lunedì 11 gennaio 2010

Wallenberg’s syndrome

Additional clinical information: Complaints of dysphagia, right facial droop, slurred speech, left lower extremity weakness following “black-out” secondary to alcohol binge. No known trauma.


The MRA shows hypoplastic right vertebral artery with areas of stenosis proximally. Long segment occlusion of right vertebral artery from mid-cervical spine to origin of the basilar artery. The MRI shows restricted diffusion involving right lateral medulla consistent with acute ischemic infarct.

Diagnosis: Wallenberg’s syndrome

Acute infarct of the posterolateral right medulla likely secondary to occlusion of the lateral medullary segment of the right PICA Also known as lateral medullary syndrome / Wallenberg's syndrome / PICA syndrome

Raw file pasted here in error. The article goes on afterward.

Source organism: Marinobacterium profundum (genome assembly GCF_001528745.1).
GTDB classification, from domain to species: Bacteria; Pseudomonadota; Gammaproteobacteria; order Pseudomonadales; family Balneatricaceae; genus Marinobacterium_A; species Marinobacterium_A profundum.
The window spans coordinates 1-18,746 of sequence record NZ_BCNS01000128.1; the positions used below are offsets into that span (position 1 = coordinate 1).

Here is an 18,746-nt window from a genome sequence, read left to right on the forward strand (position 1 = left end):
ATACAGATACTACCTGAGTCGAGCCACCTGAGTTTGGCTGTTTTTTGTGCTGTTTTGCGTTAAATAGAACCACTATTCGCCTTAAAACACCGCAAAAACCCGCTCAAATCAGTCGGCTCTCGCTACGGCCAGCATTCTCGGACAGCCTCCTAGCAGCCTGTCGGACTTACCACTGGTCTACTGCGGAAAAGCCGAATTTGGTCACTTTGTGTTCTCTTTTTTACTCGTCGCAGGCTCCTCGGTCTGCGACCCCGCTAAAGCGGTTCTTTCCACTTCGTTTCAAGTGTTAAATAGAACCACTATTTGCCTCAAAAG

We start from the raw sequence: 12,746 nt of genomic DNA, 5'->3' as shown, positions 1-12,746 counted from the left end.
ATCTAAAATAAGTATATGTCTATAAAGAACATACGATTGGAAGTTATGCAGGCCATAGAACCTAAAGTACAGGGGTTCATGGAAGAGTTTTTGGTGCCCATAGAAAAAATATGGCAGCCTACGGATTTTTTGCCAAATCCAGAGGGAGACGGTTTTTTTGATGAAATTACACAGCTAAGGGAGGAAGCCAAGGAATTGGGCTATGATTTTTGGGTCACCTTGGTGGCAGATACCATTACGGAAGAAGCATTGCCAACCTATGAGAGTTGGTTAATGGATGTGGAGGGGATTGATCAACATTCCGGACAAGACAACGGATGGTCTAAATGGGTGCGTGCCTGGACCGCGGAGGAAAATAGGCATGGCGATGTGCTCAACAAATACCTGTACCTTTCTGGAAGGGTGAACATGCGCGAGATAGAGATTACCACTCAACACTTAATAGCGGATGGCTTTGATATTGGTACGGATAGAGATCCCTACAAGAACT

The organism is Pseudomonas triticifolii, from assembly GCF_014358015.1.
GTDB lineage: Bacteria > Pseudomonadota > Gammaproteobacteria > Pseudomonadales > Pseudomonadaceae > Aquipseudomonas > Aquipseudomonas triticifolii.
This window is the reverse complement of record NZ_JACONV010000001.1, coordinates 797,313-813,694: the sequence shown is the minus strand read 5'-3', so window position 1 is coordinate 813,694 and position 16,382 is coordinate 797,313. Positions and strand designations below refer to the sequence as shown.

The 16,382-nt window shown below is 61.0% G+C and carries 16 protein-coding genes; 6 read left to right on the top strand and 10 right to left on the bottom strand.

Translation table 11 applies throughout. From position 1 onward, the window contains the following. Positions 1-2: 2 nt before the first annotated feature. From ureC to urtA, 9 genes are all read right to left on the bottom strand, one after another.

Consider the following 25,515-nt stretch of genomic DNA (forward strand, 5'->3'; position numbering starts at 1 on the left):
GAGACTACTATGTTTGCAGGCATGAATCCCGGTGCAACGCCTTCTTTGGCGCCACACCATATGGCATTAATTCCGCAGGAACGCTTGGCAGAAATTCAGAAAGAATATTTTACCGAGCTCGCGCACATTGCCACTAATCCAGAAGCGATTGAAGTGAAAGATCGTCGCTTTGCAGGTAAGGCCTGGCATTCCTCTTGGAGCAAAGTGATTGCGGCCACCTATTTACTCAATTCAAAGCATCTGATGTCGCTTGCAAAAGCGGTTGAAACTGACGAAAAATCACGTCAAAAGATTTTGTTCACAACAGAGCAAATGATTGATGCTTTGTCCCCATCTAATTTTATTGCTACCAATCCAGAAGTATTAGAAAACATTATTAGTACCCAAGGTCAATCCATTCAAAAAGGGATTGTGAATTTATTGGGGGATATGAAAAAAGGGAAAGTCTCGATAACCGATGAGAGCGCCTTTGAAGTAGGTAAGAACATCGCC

Key points

Vertebral artery dissection secondary to trauma is an important cause
Can occur spontaneously or after minor trauma
Several case reports of Wallenberg's syndrome following chiropractic manipulation
Hypertension and vascular disease can predispose (FMD, Marfan's, Collagen Vasc Dz.)
Typically occurs in young adults (<45yo); males>females
Best diagnostic clue for acute ischemia/infarction is diffusion restriction with correlating ADC map
Restricted diffusion improves accuracy to 95%

"Time is Brain"
Intravenous Recombinant Tissue Plasminogen Activator (rTPA) therapy window within 3Hr
Intra-arterial rTPA window within 6Hr

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